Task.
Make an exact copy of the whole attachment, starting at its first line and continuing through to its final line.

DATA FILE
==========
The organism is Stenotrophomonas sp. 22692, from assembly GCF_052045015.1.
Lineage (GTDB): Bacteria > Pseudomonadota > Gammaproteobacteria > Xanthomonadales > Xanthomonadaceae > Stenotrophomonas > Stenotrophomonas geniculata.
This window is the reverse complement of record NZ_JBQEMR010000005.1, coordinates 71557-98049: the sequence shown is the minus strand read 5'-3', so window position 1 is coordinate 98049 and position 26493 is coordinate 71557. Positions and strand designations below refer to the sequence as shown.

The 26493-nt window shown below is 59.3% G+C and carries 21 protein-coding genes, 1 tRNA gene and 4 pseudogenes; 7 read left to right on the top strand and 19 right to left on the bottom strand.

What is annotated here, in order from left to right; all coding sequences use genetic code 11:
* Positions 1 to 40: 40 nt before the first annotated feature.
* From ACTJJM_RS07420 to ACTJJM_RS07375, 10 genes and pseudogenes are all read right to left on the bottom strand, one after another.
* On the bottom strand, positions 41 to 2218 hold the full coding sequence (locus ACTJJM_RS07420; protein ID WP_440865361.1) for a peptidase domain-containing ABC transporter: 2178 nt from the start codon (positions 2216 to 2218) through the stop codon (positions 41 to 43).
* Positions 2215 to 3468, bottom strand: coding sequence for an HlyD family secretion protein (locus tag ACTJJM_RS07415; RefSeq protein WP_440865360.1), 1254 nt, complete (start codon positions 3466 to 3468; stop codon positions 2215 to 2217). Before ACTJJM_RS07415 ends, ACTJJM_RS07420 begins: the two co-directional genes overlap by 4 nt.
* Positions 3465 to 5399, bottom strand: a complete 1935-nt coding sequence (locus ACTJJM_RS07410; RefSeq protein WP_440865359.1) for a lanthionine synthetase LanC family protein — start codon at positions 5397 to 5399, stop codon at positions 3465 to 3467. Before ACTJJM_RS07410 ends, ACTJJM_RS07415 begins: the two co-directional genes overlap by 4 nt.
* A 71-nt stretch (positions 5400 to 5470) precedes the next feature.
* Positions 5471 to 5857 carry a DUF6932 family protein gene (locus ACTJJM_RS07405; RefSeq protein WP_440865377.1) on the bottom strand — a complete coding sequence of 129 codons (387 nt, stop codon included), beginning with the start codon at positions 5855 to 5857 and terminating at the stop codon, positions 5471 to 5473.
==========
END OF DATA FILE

The organism is Stenotrophomonas sp. 22692, from assembly GCF_052045015.1.
Lineage (GTDB): Bacteria > Pseudomonadota > Gammaproteobacteria > Xanthomonadales > Xanthomonadaceae > Stenotrophomonas > Stenotrophomonas geniculata.
This window is the reverse complement of record NZ_JBQEMR010000005.1, coordinates 71557-98049: the sequence shown is the minus strand read 5'-3', so window position 1 is coordinate 98049 and position 26493 is coordinate 71557. Positions and strand designations below refer to the sequence as shown.

The 26493-nt window shown below is 59.3% G+C and carries 21 protein-coding genes, 1 tRNA gene and 4 pseudogenes; 7 read left to right on the top strand and 19 right to left on the bottom strand.

What is annotated here, in order from left to right; all coding sequences use genetic code 11:
* Positions 1 to 40: 40 nt before the first annotated feature.
* From ACTJJM_RS07420 to ACTJJM_RS07375, 10 genes and pseudogenes are all read right to left on the bottom strand, one after another.
* On the bottom strand, positions 41 to 2218 hold the full coding sequence (locus ACTJJM_RS07420; protein ID WP_440865361.1) for a peptidase domain-containing ABC transporter: 2178 nt from the start codon (positions 2216 to 2218) through the stop codon (positions 41 to 43).
* Positions 2215 to 3468, bottom strand: coding sequence for an HlyD family secretion protein (locus tag ACTJJM_RS07415; RefSeq protein WP_440865360.1), 1254 nt, complete (start codon positions 3466 to 3468; stop codon positions 2215 to 2217). Before ACTJJM_RS07415 ends, ACTJJM_RS07420 begins: the two co-directional genes overlap by 4 nt.
* Positions 3465 to 5399, bottom strand: a complete 1935-nt coding sequence (locus ACTJJM_RS07410; RefSeq protein WP_440865359.1) for a lanthionine synthetase LanC family protein — start codon at positions 5397 to 5399, stop codon at positions 3465 to 3467. Before ACTJJM_RS07410 ends, ACTJJM_RS07415 begins: the two co-directional genes overlap by 4 nt.
* A 71-nt stretch (positions 5400 to 5470) precedes the next feature.
* Positions 5471 to 5857 carry a DUF6932 family protein gene (locus ACTJJM_RS07405; RefSeq protein WP_440865377.1) on the bottom strand — a complete coding sequence of 129 codons (387 nt, stop codon included), beginning with the start codon at positions 5855 to 5857 and terminating at the stop codon, positions 5471 to 5473.